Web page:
‘Wishful thinking’: Markets must not mistake Brazil’s presidential contenders as pro-business

Europe News

Brazil‘s highly-polarized presidential election should be of little comfort to global investors, analysts told CNBC on Friday.

Voters in Latin America’s largest economy head to the polls on Sunday, in a vote many consider to be the most important ballot in the country’s history.

Leading the race to become Brazil’s next commander-in-chief is former military officer and far-right candidate Jair Bolsonaro. Behind him, according to the latest opinion polls, is leftist candidate Fernando Haddad, a former Sao Paolo mayor who has taken the baton from former President Luiz Inacio Lula Da Silva.

“There is a significant element of wishful thinking from the markets (when) looking at Bolsonaro as a pro-business candidate,” Carlos Caicedo, senior principal analyst for Latin America at IHS Markit, a London-based research firm, told CNBC’s “Street Signs” on Friday.

Brazilian markets have rallied on the prospect of Bolsonaro preventing a return to power by the left-leaning Workers’ Party, which many investors blame for plunging the country into its worst recession in 2015 and 2016.

Yet, with less than 48 hours to go until Brazil’s first-round vote, the economic position of Bolsonaro remains unclear.

Last week, Brazil’s leading presidential candidate asked his economic advisor Paulo Guedes and his running mate Hamilton Mourao to refrain from making public statements after contradictions emerged over economic policy.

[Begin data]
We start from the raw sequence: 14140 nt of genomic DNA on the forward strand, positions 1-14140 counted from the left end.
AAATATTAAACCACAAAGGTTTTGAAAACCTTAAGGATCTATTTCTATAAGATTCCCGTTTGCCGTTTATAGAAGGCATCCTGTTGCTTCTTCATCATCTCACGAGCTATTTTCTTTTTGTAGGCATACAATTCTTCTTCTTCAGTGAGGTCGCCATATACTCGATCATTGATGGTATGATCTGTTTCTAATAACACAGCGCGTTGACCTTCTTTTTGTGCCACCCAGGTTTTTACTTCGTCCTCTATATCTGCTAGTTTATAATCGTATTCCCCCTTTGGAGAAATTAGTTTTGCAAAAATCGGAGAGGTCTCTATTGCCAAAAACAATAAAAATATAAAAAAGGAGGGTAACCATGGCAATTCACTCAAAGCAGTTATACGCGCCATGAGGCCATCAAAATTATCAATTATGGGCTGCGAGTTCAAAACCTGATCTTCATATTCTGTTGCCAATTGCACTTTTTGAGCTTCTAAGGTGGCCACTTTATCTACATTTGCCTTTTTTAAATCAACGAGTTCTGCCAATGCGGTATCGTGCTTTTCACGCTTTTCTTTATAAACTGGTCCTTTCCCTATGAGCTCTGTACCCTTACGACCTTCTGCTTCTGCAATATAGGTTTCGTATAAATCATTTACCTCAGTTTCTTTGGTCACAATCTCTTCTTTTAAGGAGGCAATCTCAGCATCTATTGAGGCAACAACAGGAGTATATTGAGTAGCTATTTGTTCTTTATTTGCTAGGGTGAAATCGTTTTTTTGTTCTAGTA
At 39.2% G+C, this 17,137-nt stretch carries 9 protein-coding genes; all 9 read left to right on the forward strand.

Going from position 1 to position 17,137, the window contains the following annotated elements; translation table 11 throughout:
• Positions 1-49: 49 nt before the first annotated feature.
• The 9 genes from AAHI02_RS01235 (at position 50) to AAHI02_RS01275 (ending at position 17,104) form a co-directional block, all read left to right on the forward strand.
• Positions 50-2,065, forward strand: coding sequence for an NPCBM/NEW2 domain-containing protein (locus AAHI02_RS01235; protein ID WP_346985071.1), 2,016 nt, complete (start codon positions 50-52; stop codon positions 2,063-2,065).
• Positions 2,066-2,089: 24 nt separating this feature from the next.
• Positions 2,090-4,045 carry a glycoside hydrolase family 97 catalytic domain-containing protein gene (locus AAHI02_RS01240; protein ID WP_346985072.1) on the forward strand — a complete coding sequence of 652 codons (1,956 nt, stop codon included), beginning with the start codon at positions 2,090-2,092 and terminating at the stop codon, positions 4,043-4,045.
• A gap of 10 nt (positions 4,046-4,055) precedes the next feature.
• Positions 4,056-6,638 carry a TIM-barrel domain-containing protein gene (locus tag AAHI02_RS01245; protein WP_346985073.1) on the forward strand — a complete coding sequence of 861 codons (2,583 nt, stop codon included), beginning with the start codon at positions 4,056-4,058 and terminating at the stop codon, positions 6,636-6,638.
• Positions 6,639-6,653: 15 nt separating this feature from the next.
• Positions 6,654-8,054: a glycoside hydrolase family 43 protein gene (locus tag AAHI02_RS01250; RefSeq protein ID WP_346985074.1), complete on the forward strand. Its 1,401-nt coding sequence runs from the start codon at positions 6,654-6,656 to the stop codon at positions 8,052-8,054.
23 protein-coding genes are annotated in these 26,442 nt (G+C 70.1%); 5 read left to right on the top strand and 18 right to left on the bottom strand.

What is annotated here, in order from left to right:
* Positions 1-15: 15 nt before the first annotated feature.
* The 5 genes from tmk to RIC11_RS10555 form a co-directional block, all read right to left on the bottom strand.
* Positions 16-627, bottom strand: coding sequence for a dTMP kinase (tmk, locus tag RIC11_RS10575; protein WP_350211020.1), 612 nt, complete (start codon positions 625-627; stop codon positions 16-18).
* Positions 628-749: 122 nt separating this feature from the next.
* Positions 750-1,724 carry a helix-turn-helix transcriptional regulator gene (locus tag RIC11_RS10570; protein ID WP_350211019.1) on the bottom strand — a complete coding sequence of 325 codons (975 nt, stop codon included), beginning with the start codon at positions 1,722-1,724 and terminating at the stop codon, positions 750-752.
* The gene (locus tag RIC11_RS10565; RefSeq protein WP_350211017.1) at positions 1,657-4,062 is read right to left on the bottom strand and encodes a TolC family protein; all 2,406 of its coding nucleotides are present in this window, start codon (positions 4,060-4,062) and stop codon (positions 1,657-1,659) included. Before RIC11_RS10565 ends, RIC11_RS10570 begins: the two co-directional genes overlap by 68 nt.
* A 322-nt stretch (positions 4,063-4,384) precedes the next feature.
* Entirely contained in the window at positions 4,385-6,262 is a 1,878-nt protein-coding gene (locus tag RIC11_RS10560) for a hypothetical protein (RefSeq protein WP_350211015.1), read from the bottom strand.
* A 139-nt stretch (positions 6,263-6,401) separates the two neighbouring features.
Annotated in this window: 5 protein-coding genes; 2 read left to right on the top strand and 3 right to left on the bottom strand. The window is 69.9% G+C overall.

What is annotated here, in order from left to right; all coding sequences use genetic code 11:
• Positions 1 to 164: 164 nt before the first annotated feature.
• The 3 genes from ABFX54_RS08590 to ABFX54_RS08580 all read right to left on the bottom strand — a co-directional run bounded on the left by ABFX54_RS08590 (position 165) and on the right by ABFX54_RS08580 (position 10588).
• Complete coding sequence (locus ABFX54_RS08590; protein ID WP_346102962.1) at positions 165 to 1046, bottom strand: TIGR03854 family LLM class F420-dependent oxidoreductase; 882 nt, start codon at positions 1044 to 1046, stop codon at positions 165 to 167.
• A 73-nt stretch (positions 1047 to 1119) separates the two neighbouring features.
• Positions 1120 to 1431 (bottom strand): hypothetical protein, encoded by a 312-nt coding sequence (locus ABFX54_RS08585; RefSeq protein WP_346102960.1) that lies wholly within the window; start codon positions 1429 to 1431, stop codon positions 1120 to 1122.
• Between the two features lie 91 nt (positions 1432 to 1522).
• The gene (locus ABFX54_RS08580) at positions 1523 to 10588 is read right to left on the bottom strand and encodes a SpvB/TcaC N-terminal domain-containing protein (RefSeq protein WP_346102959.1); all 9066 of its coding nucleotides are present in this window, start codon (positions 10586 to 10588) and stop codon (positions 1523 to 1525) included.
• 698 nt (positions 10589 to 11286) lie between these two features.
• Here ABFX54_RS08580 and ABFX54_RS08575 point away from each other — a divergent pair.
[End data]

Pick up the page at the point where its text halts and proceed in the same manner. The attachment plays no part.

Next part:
Bolsonaro has previously admitted ignorance over a range of economic issues, thus making him an “unknown entity” ahead of the vote, Caicedo said.

“I don’t think the market should take it at face value that (Bolsonaro) is a pro-business candidate… The main issue here is that there is no clarity about how to tackle the huge fiscal deficit, the pension system — which is in total tatters — and the public debt,” Caicedo added.

Brazilian voters will choose between 13 presidential candidates on Sunday, five of whom could plausibly secure enough votes in first round voting.

But, if — as most external observers expect — no candidate wins a majority this weekend, the top two vote winners will face each other in a run-off vote on October 28.

Bolsonaro and Haddad are seen running practically neck-and-neck in a simulated second-round run-off vote later this month.

Koon Chow, macro and FX strategist at UBP, told CNBC on Friday that Brazil’s presidential vote was a classic example of the “polarization theme we have seen in so many countries” around the world.

“You have got someone who is fairly right-leaning in a nationalistic way and then someone who is pretty much more old school, (with a view that) state knows best,” Chow said.

“Bolsonaro is not as good as the markets hope for and Haddad is not as bad,” he added.

Brazil is still reeling from a massive corruption scandal, with nearly half of voters suggesting they would never support the current frontrunner, Bolsonaro, and more than 40 percent saying they would never consider supporting the second-most popular candidate, Haddad.